How are going to get young talent to work on next generation technology (ie. alternative energy) when all the money is in finance?

    Reply

    WARREN MOSLER Reply:

    right, as my tagline says, the financial sector is a lot more trouble than it’s worth

    this website has a lot of my writings about your points, starting with the 7 Deadly Innocent Frauds of Economic Policy.

    and the deadly innocent fraud that we need savings to fund investment is one of several causes of this outcome.

    and my proposals for the banking system, fed, fdic, and tsy address a few more

    Reply

  11. Digger Says:

    I was intrigued by William Engdahl’s thinking that petroleum is not a fossil fuel and that the earth is still making more.

    His website is http://www.engdahl.oilgeopolitics.net/ although I first read of this on page 6 of this interview: http://www.acresusa.com/toolbox/reprints/June08_Engdahl.pdf

    Even if true, still no excuse for unnecessarily pollting the air.

    Reply

    WARREN MOSLER Reply:

    or getting dependent on someone else’s to the point of war and unemployment

    Reply

  12. Mr. E Says:

    Drive prices down to $30 a barrel for 10 months. Much of the risk management of projects and ROI for large scale capital investment is really simple.

    It isn’t my idea – I got it from a Bear Stearns analyst in 1999. She said the Saudis were going to drive the price of oil as low as possible, but with significant volatility for the next few years (1999-2003) to make these investments more “risky’.

    I would expect a huge variance in oil prices, plus several significant ‘crashes” would be the best thing they could try and create.

    Reply

  13. Zarathustra Says:

    I think I might have to take medication if the hype about the Bakken Shales isn’t debunked soon.

    Yes, horizontal drilling and frake technology have given new life to oil fields that were in decline. And yes, there is a lot of oil there. But …

    Never mind, I won’t debunk it again. Please read what has been written about it at Snopes.com and FactCheck.org:

    http://www.snopes.com/politics/gasoline/bakken.asp

    http://www.factcheck.org/2009/03/us-offshore-oil-reserves/

    Here is a rational assessment of the Bakken oil play:

    http://www.investingdaily.com/tes/18230/drilling-for-profits-the-bakken-shale.html

    The Bakken play is good news, even exciting news, but its potential is greatly overstated by most reports. In 15 years it MIGHT be producing 1.5 mbpd which would satisfy about 16.9% of our current consumption of 18.9 mbpd. It’s current production level of about 370,000 bpd meets about 2.0% of current domestic demand.

    If USGS estimates are correct, the entire Bakken formation will produce over its lifetime, 3.65 billion barrels of crude oil, a little over 6 months of consumption. Other more optimistic estimates put the total recoverable crude oil much higher, perhaps 24 billion barrels, enough to supply the U.S. for almost 3 1/2 years.

    The Bakkens are NOT going to rescue the U.S. from the decline of world oil production that has already begun, but they will help for a while.

    Reply

    WARREN MOSLER Reply:

    i was just pointing out a 5 million bdp net supply shift is needed to dislodge saudi pricing power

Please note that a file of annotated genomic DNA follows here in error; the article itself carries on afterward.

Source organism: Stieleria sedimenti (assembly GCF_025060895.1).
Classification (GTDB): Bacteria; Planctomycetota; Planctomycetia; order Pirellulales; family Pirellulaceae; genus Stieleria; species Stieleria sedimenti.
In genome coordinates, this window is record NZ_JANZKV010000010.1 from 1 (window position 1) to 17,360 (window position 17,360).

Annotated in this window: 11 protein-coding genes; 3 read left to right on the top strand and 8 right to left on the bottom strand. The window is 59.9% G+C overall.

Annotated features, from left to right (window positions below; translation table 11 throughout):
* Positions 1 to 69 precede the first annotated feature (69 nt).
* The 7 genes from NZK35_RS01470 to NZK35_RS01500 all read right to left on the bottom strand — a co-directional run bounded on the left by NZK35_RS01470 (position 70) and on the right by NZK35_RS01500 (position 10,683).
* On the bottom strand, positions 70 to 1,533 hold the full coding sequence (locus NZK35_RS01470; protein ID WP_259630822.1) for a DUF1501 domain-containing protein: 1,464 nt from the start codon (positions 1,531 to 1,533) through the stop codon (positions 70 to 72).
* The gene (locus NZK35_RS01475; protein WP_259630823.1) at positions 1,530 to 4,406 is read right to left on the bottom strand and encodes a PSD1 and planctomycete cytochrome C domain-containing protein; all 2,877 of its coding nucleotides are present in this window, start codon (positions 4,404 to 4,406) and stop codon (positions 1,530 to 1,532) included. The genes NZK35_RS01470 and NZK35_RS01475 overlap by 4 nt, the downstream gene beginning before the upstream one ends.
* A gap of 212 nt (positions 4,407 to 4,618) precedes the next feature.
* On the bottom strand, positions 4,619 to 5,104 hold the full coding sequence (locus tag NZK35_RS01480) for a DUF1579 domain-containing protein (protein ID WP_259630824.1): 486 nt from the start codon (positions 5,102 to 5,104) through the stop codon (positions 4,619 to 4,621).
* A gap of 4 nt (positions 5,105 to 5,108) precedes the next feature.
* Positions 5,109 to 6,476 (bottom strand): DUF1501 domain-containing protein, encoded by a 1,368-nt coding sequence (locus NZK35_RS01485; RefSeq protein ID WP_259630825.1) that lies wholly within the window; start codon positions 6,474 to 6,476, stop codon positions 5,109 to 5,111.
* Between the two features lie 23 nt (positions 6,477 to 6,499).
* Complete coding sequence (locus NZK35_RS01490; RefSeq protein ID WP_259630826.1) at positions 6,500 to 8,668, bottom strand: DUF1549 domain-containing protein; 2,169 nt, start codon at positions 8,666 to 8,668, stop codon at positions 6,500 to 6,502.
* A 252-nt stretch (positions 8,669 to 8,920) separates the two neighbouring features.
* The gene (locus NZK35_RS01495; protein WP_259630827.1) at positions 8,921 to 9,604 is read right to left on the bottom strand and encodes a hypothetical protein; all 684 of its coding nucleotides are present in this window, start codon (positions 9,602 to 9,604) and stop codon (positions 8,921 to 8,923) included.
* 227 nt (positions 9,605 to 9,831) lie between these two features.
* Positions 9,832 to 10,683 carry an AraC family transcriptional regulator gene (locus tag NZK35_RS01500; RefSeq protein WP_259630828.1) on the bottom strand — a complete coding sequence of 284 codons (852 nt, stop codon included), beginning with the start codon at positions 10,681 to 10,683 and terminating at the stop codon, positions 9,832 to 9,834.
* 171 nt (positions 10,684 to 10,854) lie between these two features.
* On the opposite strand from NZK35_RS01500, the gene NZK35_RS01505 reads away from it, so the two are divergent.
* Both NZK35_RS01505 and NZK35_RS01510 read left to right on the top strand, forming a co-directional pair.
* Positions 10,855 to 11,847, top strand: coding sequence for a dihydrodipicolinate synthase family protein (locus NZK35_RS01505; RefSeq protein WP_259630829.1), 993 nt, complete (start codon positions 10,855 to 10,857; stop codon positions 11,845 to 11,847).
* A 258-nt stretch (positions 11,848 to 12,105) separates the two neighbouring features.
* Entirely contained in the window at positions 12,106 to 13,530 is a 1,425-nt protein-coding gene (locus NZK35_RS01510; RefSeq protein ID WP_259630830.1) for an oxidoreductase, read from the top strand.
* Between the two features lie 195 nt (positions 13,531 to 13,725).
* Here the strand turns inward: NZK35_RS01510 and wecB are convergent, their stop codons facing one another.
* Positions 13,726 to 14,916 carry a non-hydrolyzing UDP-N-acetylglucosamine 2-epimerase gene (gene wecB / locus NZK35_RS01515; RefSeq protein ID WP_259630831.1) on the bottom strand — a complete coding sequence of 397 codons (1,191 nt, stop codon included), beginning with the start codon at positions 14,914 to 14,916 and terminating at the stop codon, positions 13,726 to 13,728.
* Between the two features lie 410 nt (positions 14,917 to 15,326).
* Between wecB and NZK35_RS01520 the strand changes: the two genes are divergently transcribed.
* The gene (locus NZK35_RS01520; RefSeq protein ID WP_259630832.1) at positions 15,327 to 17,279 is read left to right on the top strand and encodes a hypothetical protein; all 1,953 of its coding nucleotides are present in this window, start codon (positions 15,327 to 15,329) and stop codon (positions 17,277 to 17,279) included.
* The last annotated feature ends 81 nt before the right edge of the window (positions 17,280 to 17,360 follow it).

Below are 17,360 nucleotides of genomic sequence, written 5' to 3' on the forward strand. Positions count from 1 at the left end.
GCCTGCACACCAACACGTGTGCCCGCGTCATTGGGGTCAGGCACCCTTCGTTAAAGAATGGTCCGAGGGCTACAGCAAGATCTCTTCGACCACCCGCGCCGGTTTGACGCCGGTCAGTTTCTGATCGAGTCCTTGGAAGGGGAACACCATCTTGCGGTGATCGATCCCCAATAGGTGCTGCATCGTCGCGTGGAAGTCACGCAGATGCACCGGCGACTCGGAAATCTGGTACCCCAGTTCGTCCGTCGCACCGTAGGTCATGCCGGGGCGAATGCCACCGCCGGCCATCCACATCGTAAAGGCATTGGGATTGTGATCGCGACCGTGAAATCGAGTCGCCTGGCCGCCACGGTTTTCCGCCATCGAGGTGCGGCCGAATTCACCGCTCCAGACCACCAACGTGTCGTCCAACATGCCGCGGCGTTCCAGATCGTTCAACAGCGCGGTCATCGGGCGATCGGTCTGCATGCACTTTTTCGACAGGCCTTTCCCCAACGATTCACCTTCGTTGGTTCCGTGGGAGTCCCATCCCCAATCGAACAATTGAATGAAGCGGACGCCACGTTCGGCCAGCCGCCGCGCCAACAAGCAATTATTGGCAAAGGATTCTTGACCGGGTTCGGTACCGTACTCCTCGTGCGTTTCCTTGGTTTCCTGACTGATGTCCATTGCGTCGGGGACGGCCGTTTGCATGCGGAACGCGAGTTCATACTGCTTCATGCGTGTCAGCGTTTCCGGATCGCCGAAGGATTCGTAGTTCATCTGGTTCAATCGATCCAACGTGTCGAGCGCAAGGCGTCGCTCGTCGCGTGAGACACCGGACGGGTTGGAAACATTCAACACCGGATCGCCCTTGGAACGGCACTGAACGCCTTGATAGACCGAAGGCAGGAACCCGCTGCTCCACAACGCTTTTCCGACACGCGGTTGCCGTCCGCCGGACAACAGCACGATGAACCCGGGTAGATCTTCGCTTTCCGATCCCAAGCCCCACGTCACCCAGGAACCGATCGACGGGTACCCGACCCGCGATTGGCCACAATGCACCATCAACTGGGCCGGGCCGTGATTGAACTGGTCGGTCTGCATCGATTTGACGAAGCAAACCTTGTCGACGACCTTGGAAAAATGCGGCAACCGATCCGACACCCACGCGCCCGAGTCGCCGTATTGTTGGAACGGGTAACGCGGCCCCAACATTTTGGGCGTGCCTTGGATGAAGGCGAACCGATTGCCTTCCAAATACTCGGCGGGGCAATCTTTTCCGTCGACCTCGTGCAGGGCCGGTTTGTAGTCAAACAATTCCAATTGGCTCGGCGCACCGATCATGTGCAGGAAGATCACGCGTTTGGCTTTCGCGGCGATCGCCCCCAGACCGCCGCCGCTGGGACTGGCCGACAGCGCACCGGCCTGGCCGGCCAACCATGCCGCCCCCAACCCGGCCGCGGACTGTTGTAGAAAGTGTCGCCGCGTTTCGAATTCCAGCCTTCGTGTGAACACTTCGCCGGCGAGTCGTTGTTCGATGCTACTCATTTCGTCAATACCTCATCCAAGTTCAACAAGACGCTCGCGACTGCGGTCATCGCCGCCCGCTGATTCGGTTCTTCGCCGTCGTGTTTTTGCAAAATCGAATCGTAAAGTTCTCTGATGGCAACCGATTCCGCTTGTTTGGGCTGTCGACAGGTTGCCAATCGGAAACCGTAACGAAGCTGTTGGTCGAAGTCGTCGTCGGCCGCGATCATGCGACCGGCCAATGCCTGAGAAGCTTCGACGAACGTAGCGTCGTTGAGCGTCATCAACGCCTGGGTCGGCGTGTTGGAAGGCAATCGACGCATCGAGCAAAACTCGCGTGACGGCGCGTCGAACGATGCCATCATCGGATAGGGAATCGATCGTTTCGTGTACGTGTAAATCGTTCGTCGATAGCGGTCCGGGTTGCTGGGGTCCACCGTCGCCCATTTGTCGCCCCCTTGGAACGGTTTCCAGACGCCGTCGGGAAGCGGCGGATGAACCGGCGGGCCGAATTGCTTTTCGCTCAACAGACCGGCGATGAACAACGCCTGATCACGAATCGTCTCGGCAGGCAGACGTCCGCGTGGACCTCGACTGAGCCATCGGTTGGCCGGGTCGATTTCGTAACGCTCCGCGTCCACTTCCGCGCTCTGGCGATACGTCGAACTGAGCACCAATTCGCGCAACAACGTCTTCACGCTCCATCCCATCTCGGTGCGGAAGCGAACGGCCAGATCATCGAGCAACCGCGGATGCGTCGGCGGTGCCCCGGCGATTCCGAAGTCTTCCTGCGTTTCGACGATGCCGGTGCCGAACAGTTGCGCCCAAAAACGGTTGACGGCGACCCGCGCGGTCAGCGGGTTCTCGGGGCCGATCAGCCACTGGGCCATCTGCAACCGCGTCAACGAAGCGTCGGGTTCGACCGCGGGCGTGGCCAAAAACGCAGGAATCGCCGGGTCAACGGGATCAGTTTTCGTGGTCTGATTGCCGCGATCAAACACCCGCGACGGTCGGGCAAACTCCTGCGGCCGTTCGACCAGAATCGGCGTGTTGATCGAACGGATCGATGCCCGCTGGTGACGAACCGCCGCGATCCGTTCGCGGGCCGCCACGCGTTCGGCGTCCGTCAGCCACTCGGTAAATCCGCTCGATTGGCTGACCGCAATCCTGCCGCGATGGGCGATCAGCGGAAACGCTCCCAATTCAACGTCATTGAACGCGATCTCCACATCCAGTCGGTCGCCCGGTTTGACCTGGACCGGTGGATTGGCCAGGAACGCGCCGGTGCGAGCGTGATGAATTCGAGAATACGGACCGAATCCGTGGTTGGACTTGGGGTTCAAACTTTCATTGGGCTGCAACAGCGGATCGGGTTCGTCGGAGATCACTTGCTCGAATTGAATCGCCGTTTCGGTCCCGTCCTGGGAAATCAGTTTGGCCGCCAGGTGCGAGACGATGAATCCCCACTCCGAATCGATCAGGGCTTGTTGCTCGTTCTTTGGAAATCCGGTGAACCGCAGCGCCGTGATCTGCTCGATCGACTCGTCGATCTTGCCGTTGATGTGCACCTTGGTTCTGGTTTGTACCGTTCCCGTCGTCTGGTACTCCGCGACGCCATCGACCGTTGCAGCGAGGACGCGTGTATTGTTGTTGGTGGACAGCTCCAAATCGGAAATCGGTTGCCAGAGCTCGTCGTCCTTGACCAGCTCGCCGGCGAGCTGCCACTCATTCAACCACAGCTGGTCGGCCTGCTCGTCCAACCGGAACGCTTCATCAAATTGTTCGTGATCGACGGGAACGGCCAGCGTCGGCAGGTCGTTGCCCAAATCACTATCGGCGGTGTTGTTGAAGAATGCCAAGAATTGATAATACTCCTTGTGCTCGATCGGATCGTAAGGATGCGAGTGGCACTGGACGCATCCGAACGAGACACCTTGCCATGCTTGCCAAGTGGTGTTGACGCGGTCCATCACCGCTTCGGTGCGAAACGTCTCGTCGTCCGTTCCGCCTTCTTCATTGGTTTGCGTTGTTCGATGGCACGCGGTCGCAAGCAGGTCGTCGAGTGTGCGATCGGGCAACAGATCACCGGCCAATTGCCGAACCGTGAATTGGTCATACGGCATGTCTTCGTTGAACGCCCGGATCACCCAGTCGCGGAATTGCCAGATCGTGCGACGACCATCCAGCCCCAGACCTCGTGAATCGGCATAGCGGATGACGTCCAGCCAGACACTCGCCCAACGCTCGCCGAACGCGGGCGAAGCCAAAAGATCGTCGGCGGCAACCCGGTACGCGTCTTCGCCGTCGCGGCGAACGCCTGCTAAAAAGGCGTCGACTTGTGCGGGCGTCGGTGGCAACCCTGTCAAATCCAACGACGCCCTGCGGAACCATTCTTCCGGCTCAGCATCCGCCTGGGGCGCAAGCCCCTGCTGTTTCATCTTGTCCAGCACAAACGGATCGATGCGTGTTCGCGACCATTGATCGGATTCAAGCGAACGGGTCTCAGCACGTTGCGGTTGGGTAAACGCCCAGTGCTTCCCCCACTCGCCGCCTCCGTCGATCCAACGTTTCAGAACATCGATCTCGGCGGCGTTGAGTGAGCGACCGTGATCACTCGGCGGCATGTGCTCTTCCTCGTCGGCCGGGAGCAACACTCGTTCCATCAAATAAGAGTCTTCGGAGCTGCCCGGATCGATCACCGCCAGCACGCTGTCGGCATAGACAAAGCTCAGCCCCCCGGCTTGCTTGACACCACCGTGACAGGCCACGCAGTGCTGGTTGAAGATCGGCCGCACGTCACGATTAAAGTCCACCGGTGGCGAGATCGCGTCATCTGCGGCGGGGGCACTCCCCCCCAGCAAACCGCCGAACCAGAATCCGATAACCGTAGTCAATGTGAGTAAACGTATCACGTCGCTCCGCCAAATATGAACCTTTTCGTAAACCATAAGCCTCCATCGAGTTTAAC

Reply

    Zarathustra Reply:

    Forgive me, I go a little crazy and get the whole nervous eye twitch going any time I read anything that smells like we are going to be saved by horizontal drilling, fraking or the Bakkens. It wasn’t really what you wrote but the article you attached and some of the replies.

    Personally, I think that Saudi Arabia is past peak and the only way they can pump more oil is if they can sell us sour crude. The marginal cost of bringing unconventional oil to the market is now driving the price. JMO.

    Reply

  14. Matt Franko Says:

    Warren,
    “So what’s the Saudi’s best move here?”
    I think it is looking more likely that the current regime there will probably “get all they can while they can”. Dominos seem to be falling. Iraq…Algeria…..Egypt…. now I saw something today in Yemen and Bahrain….

    They may just try to stuff their accounts for as much as possible before any social unrest may start there too. Or at least they have to be very concerned about this trend and may come down on the side of any decisions that have more short term benefits for the time being …. Resp,

    Reply

    BFG Reply:

    Matt, Tom,

    If you want to keep up with geopolitic events check out the following site LEAP2020, they are a French outfit that was started by Franck Biancheri who used to work for François Mitterrand. They are or come across as gold bugs but don’t forget Sarkozy and Strauss Kahn want to change the monetary system and they have forcasted all social breakdowns across the world since 2005.

    Thailand, Tunisa, Algeria, the collapse of Mubarak in Eqypt. The ever closer relationship between Germany and Russia. All countries going their own way after agreeing stimulus packages, the breakdown of the international system. Marching boots on the streets of Europe once more e.g. Hungary. The rejection of the Lisbon Treaty, the rise of the Tea Party in the US.

    Reply

    Tom Hickey Reply:

    Thanks, BFG, I read LEAP — with a grain of salt. :)

    Reply

  15. john Says:

    I don’t know that fracking or the Bakken are going to delay peak oil all that much. I’d say it remains to be seen, although it is certainly ramping up. Good article though, thanks.

    Reply

    bakkendispatch Reply:

    @john,

    I agree with you. Even the Bakken only amounts to 600,000 bpd and change right now, and it might ramp up to 1.5 million or so in several years before it peaks. We need to find another 8 million or so per day just for the U.S.

    Reply